The First Time
”We’re losing her,” I cry, just as I see her eyes roll back. Out of instinct, I slap her and try to make her come back.
“Nayika!”, Rachel warns, her eyes burning and speaking volumes even though her face is covered by the mask.
I look up at her, desperate, not able to bear the pain of losing the woman on the table. For a second, our eyes meet, and she sees the fear and desperation in mine. Her eyes soften and she takes a deep breath.
“Talk to her,” she instructs me as I scoot over to the lady on the table just as she takes over her position at the end of the table.
“Ma’am, I am Nayika. At this moment, we need you to stay with us,” I speak urgently as the lady thrashes, her head rolling back and forth.
“I can’t,” she sobs as another contraction ripples through her. Her body convulses as she half rises up and then falls back, her head making a thud against the hospital bed. She looks at me wild, her expression twisted with pain and tiredness.
I clutch her hand and feel her sweat and fear through my latex gloves as the words pour out of my mouth within their own accord.
“You need to be here. With us. You need to-,” I break off, taken aback just as another contraction shoots through, making her arch off the bed and finally go limp. No one moves for one beat of silence, as we absorb the impact. The next few events occur slowly, as if a movie is being played in the background. It feels as if we both are enclosed in an invisible dome where only we exist. Her breaths falter as I stare at her, helpless. I watch her eyes go still as they slowly start closing on their own, when Rachel’s voice rings through the invisible sheath, breaking it and bringing us back to the present. “Time of birth 4:17 am.”
A slight squeeze of my hand makes me look at the woman on the bed and do a double take. She squeezes my hand this time, even more tightly as she looks at me, her eyes speaking a thousand emotions which roll over us at that moment. “Nayika,” Rachel’s voice brings me out of the daze, and when I look up at her she hands me over a tiny bundle.
Numb, I raise my hands to hold it and when she lowers it, I am struck by the beauty of it. A tiny porcelain face hidden under a bush of curly black hair matted with blood. With eyes the size of almonds which are now shut and eyelashes as long as my finger nail. A small nose, and full plump lips which are opened now forming an ‘O’. I touch her cheek with my pinky finger and am surprised at how soft and fragile it feels. She squirms in my arms waving her tiny fist in the air. In spite of being a nobody to this beautiful being, I already feel a strong urge to protect it from any harm to come.
Peeling my eyes away, I look up at the mother on the table whose face is the second most beautiful thing now. Her eyes are filled with tears and burst with hope as she looks eagerly at the bundle in my arms. Sensing her inexplicable need to hold this being in her arms, the place she rightfully belongs to, I twist in my chair so that she can face the baby.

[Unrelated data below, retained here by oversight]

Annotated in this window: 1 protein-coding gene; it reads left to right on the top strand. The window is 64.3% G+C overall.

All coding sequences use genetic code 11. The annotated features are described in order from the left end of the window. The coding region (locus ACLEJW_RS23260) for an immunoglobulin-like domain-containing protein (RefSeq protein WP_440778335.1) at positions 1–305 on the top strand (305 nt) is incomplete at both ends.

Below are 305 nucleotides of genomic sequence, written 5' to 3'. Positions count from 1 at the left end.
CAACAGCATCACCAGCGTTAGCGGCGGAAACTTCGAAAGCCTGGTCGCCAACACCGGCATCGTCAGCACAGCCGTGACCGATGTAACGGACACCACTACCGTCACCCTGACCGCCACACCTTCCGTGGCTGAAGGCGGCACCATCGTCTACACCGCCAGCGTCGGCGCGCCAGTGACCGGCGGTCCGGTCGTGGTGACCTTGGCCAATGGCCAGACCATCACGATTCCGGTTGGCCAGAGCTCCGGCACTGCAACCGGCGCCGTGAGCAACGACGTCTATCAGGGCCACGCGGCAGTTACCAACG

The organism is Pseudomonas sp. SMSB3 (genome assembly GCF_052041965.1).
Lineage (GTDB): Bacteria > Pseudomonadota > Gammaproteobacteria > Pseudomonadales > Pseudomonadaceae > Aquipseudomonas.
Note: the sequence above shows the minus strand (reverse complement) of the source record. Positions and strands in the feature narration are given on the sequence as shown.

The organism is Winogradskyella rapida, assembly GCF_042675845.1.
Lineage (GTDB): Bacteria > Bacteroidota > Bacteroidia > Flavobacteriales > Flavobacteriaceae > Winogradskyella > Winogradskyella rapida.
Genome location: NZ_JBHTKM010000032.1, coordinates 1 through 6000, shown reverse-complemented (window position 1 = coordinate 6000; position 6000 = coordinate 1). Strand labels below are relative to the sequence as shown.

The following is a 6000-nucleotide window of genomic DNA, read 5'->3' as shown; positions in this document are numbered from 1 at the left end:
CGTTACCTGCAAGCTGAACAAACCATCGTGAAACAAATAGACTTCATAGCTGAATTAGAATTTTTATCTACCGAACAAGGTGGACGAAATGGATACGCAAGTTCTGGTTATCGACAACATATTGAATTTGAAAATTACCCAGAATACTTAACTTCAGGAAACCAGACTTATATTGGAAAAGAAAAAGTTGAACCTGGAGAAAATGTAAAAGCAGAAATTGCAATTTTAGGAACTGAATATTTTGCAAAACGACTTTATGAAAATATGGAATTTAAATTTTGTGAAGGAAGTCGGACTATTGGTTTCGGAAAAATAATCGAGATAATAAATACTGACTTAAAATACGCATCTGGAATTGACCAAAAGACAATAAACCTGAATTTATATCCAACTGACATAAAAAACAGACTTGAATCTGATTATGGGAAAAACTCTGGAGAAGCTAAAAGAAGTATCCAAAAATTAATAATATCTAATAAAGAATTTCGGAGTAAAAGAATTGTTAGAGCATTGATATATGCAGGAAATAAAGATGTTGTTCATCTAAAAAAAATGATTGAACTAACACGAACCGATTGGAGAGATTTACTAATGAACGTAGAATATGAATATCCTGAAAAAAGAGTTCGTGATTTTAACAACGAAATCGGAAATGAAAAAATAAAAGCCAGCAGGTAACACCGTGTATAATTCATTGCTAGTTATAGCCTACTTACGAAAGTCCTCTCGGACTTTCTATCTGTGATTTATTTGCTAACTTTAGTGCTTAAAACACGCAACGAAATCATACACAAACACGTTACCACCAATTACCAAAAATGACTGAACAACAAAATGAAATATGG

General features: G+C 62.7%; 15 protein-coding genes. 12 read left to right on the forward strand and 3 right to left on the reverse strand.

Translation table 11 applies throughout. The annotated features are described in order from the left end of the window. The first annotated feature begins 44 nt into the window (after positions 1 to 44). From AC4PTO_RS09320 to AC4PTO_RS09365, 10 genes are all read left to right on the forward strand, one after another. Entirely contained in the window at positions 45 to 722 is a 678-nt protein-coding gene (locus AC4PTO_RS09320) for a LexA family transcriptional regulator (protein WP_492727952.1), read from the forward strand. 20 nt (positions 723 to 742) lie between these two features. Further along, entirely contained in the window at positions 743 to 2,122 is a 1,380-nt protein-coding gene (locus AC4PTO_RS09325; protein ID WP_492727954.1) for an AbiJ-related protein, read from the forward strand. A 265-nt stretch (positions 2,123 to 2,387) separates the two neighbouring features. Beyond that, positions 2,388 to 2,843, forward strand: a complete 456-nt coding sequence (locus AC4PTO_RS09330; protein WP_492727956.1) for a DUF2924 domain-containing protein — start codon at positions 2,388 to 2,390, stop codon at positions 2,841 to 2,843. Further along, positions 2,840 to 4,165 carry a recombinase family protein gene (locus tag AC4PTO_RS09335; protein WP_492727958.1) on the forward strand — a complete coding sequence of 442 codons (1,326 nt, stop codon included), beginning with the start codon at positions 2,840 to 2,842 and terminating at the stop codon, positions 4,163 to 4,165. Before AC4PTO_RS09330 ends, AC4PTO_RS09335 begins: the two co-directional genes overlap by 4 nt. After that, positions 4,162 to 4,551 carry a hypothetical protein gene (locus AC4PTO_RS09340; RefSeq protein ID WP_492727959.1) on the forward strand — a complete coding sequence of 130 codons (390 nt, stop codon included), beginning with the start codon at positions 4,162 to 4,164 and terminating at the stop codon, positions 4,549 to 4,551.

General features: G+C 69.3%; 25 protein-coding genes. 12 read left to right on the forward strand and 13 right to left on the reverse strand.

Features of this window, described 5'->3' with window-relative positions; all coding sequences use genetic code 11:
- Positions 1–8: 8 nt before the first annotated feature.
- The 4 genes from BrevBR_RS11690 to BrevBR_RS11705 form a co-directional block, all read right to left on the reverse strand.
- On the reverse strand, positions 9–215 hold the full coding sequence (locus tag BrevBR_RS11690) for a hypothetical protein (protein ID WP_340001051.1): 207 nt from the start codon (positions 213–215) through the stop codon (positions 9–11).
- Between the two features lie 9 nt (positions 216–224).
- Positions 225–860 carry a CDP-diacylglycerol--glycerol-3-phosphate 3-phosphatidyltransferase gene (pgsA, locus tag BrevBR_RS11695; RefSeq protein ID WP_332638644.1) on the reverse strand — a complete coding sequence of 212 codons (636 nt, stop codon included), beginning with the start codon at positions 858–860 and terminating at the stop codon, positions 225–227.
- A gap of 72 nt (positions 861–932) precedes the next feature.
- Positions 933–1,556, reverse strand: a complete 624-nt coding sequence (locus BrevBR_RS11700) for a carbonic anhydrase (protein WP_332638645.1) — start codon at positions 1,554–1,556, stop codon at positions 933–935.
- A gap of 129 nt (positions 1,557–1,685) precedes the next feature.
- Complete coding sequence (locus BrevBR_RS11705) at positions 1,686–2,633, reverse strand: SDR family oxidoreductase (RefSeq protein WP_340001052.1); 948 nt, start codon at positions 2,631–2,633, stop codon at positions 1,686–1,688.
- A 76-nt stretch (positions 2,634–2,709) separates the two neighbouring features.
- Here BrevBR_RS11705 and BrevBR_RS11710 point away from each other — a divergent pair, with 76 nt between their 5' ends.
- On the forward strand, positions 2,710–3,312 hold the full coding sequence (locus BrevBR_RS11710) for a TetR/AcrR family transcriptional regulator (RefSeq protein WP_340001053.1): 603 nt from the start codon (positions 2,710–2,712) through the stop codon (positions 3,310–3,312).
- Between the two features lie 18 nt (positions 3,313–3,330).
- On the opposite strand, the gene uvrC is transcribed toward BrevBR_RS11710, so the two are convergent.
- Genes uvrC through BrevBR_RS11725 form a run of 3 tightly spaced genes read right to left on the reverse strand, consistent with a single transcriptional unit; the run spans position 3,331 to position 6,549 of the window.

Gently positioning the baby in her arms, I whisper, ” Congratulations, its a girl.” She gingerly holds the baby and looks up at us- her eyes conveying the fear, anxiety and disbelief of every new mom. When Rachel places her hand on the new mother’s shoulder and murmurs “yes, she’s yours”-she beams at us, a sense of exhilaration and calmness replacing her expression as she accepts the reality of her being a mother to this tiny person.
Her face swells with pride as she takes the baby closer and gazes at her with a love that cannot be described. Her eyes brim with tears as she leans in closer and kisses her forehead with reverence. I look at this exchange and feel my heart flip with a joy that’s unconquerable. Looking up at my mentor’s face, I see Rachel smile at me through her mask. We sit there, for an immeasurable time, our heartbeats matching rhythm– our souls overwhelmed and weighted with the sight that we’ve witnessed.
People often make a big deal about how they’ve seen God perform his miracles and how their lives will now never be the same again. About how they won the lottery ticket when they least expected it. What they don’t really understand is that we are surrounded by miracles every day.
FACT: Every two seconds, a child is born in this world. A human who needs to be carried for nine months by another human, who is in turn willing enough to do so.
A human who in order to be born needs to fight its way through the other human and come out. And another human who is willing enough to bear the horrendous pain in order for it to come through. And when it’s born, the amount of love and adoration this stranger receives cannot be compared to anything else.
If loving someone this much, whom you barely know, isn’t the beauty of love, I don’t know what is.
If this isn’t the greatest miracle that one can ever witness, I don’t know what is.
~Nikita Valluri | Edited by Nandini Raghav Kapur
Image source: pixabay.com